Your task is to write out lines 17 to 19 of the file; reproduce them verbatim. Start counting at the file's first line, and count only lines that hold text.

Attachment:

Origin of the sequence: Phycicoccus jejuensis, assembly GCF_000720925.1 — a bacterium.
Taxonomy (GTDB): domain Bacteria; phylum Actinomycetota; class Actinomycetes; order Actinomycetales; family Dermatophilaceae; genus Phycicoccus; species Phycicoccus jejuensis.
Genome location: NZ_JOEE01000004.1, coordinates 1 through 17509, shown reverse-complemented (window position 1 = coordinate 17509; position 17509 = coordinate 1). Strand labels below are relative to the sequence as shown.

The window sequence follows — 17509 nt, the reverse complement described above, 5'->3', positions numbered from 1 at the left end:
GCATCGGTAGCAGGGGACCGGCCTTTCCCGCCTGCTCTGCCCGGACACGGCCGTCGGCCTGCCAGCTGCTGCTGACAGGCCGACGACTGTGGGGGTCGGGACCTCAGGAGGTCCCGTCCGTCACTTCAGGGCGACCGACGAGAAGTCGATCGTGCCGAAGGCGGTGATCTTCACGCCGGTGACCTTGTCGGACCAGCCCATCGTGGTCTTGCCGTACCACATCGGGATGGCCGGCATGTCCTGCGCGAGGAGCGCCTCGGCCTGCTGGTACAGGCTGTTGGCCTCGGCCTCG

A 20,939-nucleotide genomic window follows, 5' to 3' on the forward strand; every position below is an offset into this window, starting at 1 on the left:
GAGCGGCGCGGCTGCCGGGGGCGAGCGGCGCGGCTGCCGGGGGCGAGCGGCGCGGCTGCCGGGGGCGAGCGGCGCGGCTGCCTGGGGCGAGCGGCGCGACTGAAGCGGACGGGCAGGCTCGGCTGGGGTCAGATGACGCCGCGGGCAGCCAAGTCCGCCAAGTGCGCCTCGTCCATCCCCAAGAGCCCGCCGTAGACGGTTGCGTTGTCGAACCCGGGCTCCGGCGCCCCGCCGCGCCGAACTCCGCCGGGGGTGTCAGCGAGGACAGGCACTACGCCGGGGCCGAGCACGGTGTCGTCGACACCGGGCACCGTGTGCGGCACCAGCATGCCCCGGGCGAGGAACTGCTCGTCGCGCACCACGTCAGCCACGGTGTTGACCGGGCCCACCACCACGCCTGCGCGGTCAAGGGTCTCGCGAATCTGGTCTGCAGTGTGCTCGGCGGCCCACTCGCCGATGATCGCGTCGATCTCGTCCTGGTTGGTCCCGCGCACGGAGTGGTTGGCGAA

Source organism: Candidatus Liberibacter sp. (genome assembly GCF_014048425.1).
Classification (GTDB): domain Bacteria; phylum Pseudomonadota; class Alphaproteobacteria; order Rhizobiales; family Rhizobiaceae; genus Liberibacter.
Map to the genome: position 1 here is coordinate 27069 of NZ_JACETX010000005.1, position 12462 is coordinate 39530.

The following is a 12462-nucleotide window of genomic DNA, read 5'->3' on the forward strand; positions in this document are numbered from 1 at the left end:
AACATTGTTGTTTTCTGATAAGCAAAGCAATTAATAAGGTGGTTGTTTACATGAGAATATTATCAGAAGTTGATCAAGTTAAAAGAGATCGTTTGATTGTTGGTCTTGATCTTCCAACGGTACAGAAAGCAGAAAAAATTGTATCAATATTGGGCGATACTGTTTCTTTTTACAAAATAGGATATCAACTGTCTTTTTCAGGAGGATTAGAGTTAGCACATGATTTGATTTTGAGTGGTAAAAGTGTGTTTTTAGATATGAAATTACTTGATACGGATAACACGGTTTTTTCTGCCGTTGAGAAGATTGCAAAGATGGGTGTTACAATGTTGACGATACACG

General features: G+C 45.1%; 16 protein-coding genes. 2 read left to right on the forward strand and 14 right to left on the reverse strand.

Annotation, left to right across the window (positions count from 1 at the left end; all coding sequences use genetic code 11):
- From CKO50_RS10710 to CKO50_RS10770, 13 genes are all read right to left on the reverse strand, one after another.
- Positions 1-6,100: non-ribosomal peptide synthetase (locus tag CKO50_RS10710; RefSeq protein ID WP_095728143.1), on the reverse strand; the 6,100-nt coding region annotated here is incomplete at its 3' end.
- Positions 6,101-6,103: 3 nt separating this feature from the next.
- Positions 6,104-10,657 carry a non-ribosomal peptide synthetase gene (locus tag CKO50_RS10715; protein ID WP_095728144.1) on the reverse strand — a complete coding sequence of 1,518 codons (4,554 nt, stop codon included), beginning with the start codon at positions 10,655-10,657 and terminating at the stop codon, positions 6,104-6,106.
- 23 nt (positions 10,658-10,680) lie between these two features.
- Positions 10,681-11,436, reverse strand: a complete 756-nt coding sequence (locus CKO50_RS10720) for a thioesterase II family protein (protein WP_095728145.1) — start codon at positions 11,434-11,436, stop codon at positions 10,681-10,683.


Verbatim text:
- Positions 6,101-6,103: 3 nt separating this feature from the next.
- Positions 6,104-10,657 carry a non-ribosomal peptide synthetase gene (locus tag CKO50_RS10715; protein ID WP_095728144.1) on the reverse strand — a complete coding sequence of 1,518 codons (4,554 nt, stop codon included), beginning with the start codon at positions 10,655-10,657 and terminating at the stop codon, positions 6,104-6,106.
- 23 nt (positions 10,658-10,680) lie between these two features.